We acknowledge the Gadigal of the Eora Nation, the traditional custodians of the Country on which the Art Gallery of NSW stands.


Woven Chronicle



Reena Saini Kallat


1973 –

Alternate image of Woven Chronicle by Reena Saini Kallat
Alternate image of Woven Chronicle by Reena Saini Kallat
Alternate image of Woven Chronicle by Reena Saini Kallat
Alternate image of Woven Chronicle by Reena Saini Kallat
Alternate image of Woven Chronicle by Reena Saini Kallat
  • Details

    Place where the work was made
    Media categories
    Installation , Time-based art
    Materials used
    circuit boards, speakers, electrical wires and fittings, sound component
    display dimensions variable
    Purchased with funds provided by the Roger Pietri Fund and the Asian Art Collection Benefactors 2018
    Not on display
    Accession number
    © Reena Saini Kallat

    Reproduction requests

    Artist information
    Reena Saini Kallat

    Works in the collection


  • About

    Born in New Delhi in 1973, Reena Saini Kallat is one of India’s most significant contemporary artists. She says of 'Woven Chronicle':

    '… I've been thinking of creating a south-up oriented map, and what can be better than to create it for Australia. While south-up oriented world maps have been used as an educational tool to discuss and discard culturally biased perceptions, by altering our understanding through a shift in perspective, they can be traced back to the early 1900s, seen as a political statement reacting to the north-up oriented world maps that have dominated map publication (ref: the Australian, Stuart McArthur's Universal Corrective Map of the World from 1979).'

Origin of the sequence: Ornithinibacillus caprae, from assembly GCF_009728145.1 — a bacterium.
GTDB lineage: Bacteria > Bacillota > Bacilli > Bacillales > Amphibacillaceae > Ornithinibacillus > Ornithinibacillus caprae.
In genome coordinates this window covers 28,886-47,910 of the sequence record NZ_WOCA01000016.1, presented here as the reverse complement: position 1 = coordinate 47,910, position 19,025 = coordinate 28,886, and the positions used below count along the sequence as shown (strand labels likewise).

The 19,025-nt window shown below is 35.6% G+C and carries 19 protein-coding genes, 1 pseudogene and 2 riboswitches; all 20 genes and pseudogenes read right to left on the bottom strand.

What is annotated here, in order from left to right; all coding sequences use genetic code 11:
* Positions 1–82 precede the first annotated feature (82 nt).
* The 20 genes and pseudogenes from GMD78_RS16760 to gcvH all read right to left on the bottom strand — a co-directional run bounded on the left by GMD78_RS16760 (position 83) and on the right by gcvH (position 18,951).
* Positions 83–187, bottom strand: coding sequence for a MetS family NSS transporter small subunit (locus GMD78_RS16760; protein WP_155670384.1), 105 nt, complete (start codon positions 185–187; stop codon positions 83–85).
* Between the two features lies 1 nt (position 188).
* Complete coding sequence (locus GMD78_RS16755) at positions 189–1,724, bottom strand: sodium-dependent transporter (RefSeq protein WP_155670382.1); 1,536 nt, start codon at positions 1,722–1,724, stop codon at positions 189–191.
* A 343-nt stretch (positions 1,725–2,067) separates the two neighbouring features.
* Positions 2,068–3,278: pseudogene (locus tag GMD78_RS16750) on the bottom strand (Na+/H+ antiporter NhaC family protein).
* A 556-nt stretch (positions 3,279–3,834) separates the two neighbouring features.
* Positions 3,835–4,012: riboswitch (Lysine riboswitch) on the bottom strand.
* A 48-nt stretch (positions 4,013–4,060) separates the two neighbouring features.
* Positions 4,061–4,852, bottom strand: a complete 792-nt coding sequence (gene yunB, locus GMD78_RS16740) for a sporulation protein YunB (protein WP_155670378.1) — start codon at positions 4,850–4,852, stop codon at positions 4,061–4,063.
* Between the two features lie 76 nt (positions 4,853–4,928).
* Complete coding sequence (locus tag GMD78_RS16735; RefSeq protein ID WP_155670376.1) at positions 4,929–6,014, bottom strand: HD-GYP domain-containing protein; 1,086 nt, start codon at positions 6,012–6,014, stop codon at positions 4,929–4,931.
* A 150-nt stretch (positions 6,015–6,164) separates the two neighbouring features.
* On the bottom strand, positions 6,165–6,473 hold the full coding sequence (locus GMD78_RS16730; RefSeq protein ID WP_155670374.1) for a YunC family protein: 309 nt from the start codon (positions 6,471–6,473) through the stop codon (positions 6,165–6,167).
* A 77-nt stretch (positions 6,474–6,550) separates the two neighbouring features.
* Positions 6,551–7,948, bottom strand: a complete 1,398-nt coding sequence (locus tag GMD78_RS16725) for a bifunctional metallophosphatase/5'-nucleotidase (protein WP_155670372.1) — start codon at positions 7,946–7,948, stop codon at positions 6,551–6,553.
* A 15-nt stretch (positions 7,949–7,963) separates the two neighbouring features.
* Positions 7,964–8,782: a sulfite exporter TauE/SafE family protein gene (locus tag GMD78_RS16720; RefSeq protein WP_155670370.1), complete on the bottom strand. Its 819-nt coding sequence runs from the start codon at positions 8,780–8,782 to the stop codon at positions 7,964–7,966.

'Woven Chronicle' traces migratory movements worldwide, across sovereign nations and politically charged borders. The work presents routes historically taken by peoples including indentured labourers, settlers, contract workers, asylum seekers and refugees, as well as professionals traveling for their work. In spite of the many potential dangers, multitudes of people are constantly moving and intersecting across the globe. The wires Kallat uses to create her images are transmitters of ideas and energy; they symbolise connections. Alongside, the inclusion of barbed wire and fencing materials serves to interrogate inequities in the world and the barriers and obstacles that can prevent freedom. As borders shift, the colours and divisions articulated in Kallat’s 'Woven Chronicle' works also change. Speakers incorporated into the installation parallel the movement of people with the flow and pulse of data. They emit unsettling sounds, from high voltage electric impulses, the boom of deep sea drones, factory sirens, ship horns, communication tones and phone signals, to birds chirping.

  • Places

    Where the work was made


  • Exhibition history

    Shown in 3 exhibitions

  • Bibliography

    Referenced in 1 publication

    • Sarah Couper, Look, 'Mapping Connections', Sydney, Nov 2018-Dec 2018, pgs. 36-37. Interview with Reena Kallat